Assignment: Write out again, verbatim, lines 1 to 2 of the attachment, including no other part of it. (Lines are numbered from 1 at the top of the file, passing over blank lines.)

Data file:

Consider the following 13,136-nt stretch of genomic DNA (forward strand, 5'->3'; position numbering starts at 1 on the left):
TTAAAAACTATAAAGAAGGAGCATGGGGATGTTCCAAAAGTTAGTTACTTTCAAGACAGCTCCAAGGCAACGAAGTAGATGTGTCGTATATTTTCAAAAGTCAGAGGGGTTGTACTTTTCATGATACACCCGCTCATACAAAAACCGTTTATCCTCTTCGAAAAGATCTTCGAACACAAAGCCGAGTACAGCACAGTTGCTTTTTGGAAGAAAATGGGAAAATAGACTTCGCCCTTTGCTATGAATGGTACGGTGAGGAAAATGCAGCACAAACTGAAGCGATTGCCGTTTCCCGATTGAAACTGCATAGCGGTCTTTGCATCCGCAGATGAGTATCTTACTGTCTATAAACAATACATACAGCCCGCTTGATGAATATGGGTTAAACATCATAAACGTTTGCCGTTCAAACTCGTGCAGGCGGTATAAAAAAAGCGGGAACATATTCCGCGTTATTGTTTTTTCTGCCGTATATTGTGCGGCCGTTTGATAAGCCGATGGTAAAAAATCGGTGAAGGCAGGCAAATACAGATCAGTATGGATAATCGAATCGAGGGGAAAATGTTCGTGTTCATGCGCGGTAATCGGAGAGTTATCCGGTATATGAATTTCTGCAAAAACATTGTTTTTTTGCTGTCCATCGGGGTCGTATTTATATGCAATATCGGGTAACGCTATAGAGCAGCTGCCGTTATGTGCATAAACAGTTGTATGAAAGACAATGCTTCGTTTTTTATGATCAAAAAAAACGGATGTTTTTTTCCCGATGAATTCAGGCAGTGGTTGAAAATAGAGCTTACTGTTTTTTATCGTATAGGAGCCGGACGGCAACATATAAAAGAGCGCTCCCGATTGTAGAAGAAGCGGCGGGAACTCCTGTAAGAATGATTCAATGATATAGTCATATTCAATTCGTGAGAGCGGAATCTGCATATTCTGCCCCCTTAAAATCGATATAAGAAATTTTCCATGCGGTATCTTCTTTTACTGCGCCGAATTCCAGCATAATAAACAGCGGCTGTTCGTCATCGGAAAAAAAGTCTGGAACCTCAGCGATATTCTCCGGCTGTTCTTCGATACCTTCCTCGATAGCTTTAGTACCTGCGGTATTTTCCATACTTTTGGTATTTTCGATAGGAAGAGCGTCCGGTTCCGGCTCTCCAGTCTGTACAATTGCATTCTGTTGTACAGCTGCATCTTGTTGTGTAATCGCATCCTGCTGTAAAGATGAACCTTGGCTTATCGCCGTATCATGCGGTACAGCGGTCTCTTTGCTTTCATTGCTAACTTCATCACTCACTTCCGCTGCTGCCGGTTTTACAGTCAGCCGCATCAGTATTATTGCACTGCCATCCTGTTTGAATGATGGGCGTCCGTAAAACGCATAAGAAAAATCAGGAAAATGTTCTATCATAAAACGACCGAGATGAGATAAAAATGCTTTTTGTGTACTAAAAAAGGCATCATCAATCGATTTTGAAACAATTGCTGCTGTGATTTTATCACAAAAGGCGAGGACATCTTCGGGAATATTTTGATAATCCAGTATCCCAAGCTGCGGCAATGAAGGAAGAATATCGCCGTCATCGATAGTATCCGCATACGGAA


Consider the following 13,136-nt stretch of genomic DNA (forward strand, 5'->3'; position numbering starts at 1 on the left):
TTAAAAACTATAAAGAAGGAGCATGGGGATGTTCCAAAAGTTAGTTACTTTCAAGACAGCTCCAAGGCAACGAAGTAGATGTGTCGTATATTTTCAAAAGTCAGAGGGGTTGTACTTTTCATGATACACCCGCTCATACAAAAACCGTTTATCCTCTTCGAAAAGATCTTCGAACACAAAGCCGAGTACAGCACAGTTGCTTTTTGGAAGAAAATGGGAAAATAGACTTCGCCCTTTGCTATGAATGGTACGGTGAGGAAAATGCAGCACAAACTGAAGCGATTGCCGTTTCCCGATTGAAACTGCATAGCGGTCTTTGCATCCGCAGATGAGTATCTTACTGTCTATAAACAATACATACAGCCCGCTTGATGAATATGGGTTAAACATCATAAACGTTTGCCGTTCAAACTCGTGCAGGCGGTATAAAAAAAGCGGGAACATATTCCGCGTTATTGTTTTTTCTGCCGTATATTGTGCGGCCGTTTGATAAGCCGATGGTAAAAAATCGGTGAAGGCAGGCAAATACAGATCAGTATGGATAATCGAATCGAGGGGAAAATGTTCGTGTTCATGCGCGGTAATCGGAGAGTTATCCGGTATATGAATTTCTGCAAAAACATTGTTTTTTTGCTGTCCATCGGGGTCGTATTTATATGCAATATCGGGTAACGCTATAGAGCAGCTGCCGTTATGTGCATAAACAGTTGTATGAAAGACAATGCTTCGTTTTTTATGATCAAAAAAAACGGATGTTTTTTTCCCGATGAATTCAGGCAGTGGTTGAAAATAGAGCTTACTGTTTTTTATCGTATAGGAGCCGGACGGCAACATATAAAAGAGCGCTCCCGATTGTAGAAGAAGCGGCGGGAACTCCTGTAAGAATGATTCAATGATATAGTCATATTCAATTCGTGAGAGCGGAATCTGCATATTCTGCCCCCTTAAAATCGATATAAGAAATTTTCCATGCGGTATCTTCTTTTACTGCGCCGAATTCCAGCATAATAAACAGCGGCTGTTCGTCATCGGAAAAAAAGTCTGGAACCTCAGCGATATTCTCCGGCTGTTCTTCGATACCTTCCTCGATAGCTTTAGTACCTGCGGTATTTTCCATACTTTTGGTATTTTCGATAGGAAGAGCGTCCGGTTCCGGCTCTCCAGTCTGTACAATTGCATTCTGTTGTACAGCTGCATCTTGTTGTGTAATCGCATCCTGCTGTAAAGATGAACCTTGGCTTATCGCCGTATCATGCGGTACAGCGGTCTCTTTGCTTTCATTGCTAACTTCATCACTCACTTCCGCTGCTGCCGGTTTTACAGTCAGCCGCATCAGTATTATTGCACTGCCATCCTGTTTGAATGATGGGCGTCCGTAAAACGCATAAGAAAAATCAGGAAAATGTTCTATCATAAAACGACCGAGATGAGATAAAAATGCTTTTTGTGTACTAAAAAAGGCATCATCAATCGATTTTGAAACAATTGCTGCTGTGATTTTATCACAAAAGGCGAGGACATCTTCGGGAATATTTTGATAATCCAGTATCCCAAGCTGCGGCAATGAAGGAAGAATATCGCCGTCATCGATAGTATCCGCATACGGAA